The accuracy of this estimate is bolstered by data reported in a study on the armed conflict in Bicol published way back in 2006 by the economic think-tank Philippine Institute of Development Studies. The study reported that in the Bicol provinces, the NPA had been demanding “P50,000 to P200,000 as yearly tax per site, and as much as P500,000 for a newly set up cell site.”
P200,000 per cell site
This rate of “revolutionary taxes” would compute—at an average of P200,000 per cell site for the telcos’ roughly 10,000 cell-sites in far-flung areas—to P2 billion per year in CPP-NPA revenues. But that was the rate reported 11 years ago.
The study noted that the telcos may have been willing to pay the “revolutionary tax,” as the “cost of damage from the bombing of the cell site ranges from P1 million to P2 million per cell site, if only the base is destroyed.“ “If the entire cell site is destroyed, the cost of rebuilding it may be anywhere between P10 and P20 million,” according to the study.
“Smart and Globe are said to be the biggest sources of revolutionary tax of the NPAs in Bicol,” the study asserted. My sources claim they have become such for the entire insurgency.
The communists and the telco foreign capitalists appear to have forged an alliance very much mutually beneficial.
“Whether they chose to put up their camps near the cellsites, or the telcos put up cellsites at their request near their camps, we can’t say, but major NPA encampments usually have strong cell signals that their commanders rely a lot on mobile phones and use the internet a lot,” a military intelligence source said.
That the CPP-NPA gets P3 billion annually from the telcos would explain why it has been totally silent in exposing and opposing not only the monopoly nature of the telcos, but the fact that these are owned by foreign monopolists.
Mao Zedong tenet
The notion that Third World countries’ poverty is due to foreign control of its industries has been a major tenet of Marxism and “Mao Zedong Thought,” the communists’ ideology.
The CPP’s bible, Amado Guerrero’s Philippine Society and Revolution (PSR) as well as its basic document, “Program for a People’s Democratic Revolution” emphasize that the “people’s twin enemies are foreign monopolists and feudalism.” PSR, when it was published in 1970, even had an annex that listed all of the foreign-controlled firms in the country, which the book implied were legitimate targets of the revolution. Its National Democratic Front’s demands on government as contained in its draft of the “Comprehensive Agreement on Social and Economic Reforms (CASER)” includes one for the state to prohibit “foreign monopoly control of strategic industries,” of which telecommunications indisputably is one.
Yet there has not been a single sentence or statement in the CPP and the NPA’s publications, nor those of its front organizations and sympathetic research outfits—such as Ibon Databank. the UP’s Third World Studies Center, and the news website bulatlat.com—condemning the foreign control through PLDT-Smart and Globe Telecom of our telecoms industry.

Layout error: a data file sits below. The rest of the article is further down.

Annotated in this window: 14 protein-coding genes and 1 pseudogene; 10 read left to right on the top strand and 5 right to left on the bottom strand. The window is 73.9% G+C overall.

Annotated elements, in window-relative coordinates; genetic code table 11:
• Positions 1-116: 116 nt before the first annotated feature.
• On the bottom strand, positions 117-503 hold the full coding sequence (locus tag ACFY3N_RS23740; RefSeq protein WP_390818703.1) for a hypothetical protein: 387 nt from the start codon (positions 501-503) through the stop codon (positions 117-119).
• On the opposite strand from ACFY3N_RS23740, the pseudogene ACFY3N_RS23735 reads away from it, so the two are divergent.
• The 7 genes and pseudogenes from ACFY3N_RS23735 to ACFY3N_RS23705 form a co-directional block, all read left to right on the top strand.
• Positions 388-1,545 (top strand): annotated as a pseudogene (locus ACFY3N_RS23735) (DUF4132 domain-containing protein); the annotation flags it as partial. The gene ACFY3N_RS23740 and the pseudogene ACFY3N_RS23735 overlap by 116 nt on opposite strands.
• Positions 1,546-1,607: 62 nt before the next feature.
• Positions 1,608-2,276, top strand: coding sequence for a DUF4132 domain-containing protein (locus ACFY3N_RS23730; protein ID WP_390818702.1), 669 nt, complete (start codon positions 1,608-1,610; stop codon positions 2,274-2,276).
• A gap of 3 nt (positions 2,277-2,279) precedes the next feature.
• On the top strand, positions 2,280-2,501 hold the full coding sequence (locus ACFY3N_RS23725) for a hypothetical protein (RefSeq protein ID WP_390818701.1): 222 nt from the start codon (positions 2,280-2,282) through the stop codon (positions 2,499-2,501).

The biggest owners of PLDT are the Indonesian tycoon Anthoni Salim and the mammoth Japanese firm NTT.
Globe Telecom’s biggest shareholder is the Singaporean state through SingTel. Aside from these, some 20 percent of each firm is owned by foreign passive shareholders in the stock market, or those who the communists describe as tools of financial imperialism, which they term as “the highest form of capitalism.”
That the Filipino communists are silent about the foreign-controlled duopoly in exchange for P3 billion yearly is of course another instance of their ideological bankruptcy and innate political opportunism.
Financed by elites
This is really not a new development but has been an essential feature of the Philippines’ communist insurgency: it had been financed quite ironically by exploitative elites, rather than, as the communists’ propaganda has it, by the masses.
The CPP-NPA grew in the years before martial law because of the massive financial and logistical support by the Aquino-Cojuangco clan and other anti-Marcos tycoons. The rallies organized by the CPP in the Philippines in the 1970s before martial law was declared were bankrolled by several of such billionaires – I know as I was for a while with the financial unit that collected the money from such “sympathizers,” whom we categorized as the “enlightened national bourgeoisie.”
In the 1980s the NPA’s biggest financial supporters were loggers, which they protected and thus helped in the denudation of many of the country’s forests. In the 1990s when logging operations were limited and later banned by government, the CPP-NPA’s biggest financier were the mining firms, which were “taxed’ per hauler and bulldozer used in their operations. “It is not coincidental that the NPA’s bases have been in such areas as Samar and Surigao which have had many mining operations,” a military source said.
Since the turn of the century, with the mining industry slowing down because of government regulations, the telcos needing to keep their cell-sites intact have become the CPP-NPA’s biggest financiers.
Indeed, as in the case of Colombia where the Marxist insurgency was financed by cocaine planters and drug lords, the communist insurgency in the country grew not because of their ideology and political line that generated people’s support but because of the huge financial support by factions of the elite.
“It’s hard to be optimistic that the Duterte’ administration will crush the terrorist NPA if it continues to get such huge funds,” said an army general.
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